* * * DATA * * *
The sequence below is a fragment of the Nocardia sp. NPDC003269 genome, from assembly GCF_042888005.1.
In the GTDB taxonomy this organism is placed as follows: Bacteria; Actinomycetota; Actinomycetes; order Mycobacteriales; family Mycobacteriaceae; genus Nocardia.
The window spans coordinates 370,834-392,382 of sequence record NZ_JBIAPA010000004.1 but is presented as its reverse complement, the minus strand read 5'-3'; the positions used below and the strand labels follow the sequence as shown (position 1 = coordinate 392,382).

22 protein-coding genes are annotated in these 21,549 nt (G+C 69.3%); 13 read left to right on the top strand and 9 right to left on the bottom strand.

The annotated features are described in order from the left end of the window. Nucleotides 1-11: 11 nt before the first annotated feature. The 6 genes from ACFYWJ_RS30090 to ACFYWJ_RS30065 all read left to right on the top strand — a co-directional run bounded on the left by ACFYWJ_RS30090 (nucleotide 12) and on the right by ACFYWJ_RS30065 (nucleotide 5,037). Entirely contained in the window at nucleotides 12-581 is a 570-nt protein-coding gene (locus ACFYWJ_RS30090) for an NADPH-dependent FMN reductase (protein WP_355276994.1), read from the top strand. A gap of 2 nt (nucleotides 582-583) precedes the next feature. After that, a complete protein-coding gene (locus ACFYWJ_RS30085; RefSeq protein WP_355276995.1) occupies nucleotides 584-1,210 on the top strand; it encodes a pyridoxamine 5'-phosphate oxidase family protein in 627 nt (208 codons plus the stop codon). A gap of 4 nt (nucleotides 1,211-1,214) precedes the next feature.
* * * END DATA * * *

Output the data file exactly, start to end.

The sequence below is a fragment of the Nocardia sp. NPDC003269 genome, from assembly GCF_042888005.1.
In the GTDB taxonomy this organism is placed as follows: Bacteria; Actinomycetota; Actinomycetes; order Mycobacteriales; family Mycobacteriaceae; genus Nocardia.
The window spans coordinates 370,834-392,382 of sequence record NZ_JBIAPA010000004.1 but is presented as its reverse complement, the minus strand read 5'-3'; the positions used below and the strand labels follow the sequence as shown (position 1 = coordinate 392,382).

22 protein-coding genes are annotated in these 21,549 nt (G+C 69.3%); 13 read left to right on the top strand and 9 right to left on the bottom strand.

The annotated features are described in order from the left end of the window. Nucleotides 1-11: 11 nt before the first annotated feature. The 6 genes from ACFYWJ_RS30090 to ACFYWJ_RS30065 all read left to right on the top strand — a co-directional run bounded on the left by ACFYWJ_RS30090 (nucleotide 12) and on the right by ACFYWJ_RS30065 (nucleotide 5,037). Entirely contained in the window at nucleotides 12-581 is a 570-nt protein-coding gene (locus ACFYWJ_RS30090) for an NADPH-dependent FMN reductase (protein WP_355276994.1), read from the top strand. A gap of 2 nt (nucleotides 582-583) precedes the next feature. After that, a complete protein-coding gene (locus ACFYWJ_RS30085; RefSeq protein WP_355276995.1) occupies nucleotides 584-1,210 on the top strand; it encodes a pyridoxamine 5'-phosphate oxidase family protein in 627 nt (208 codons plus the stop codon). A gap of 4 nt (nucleotides 1,211-1,214) precedes the next feature.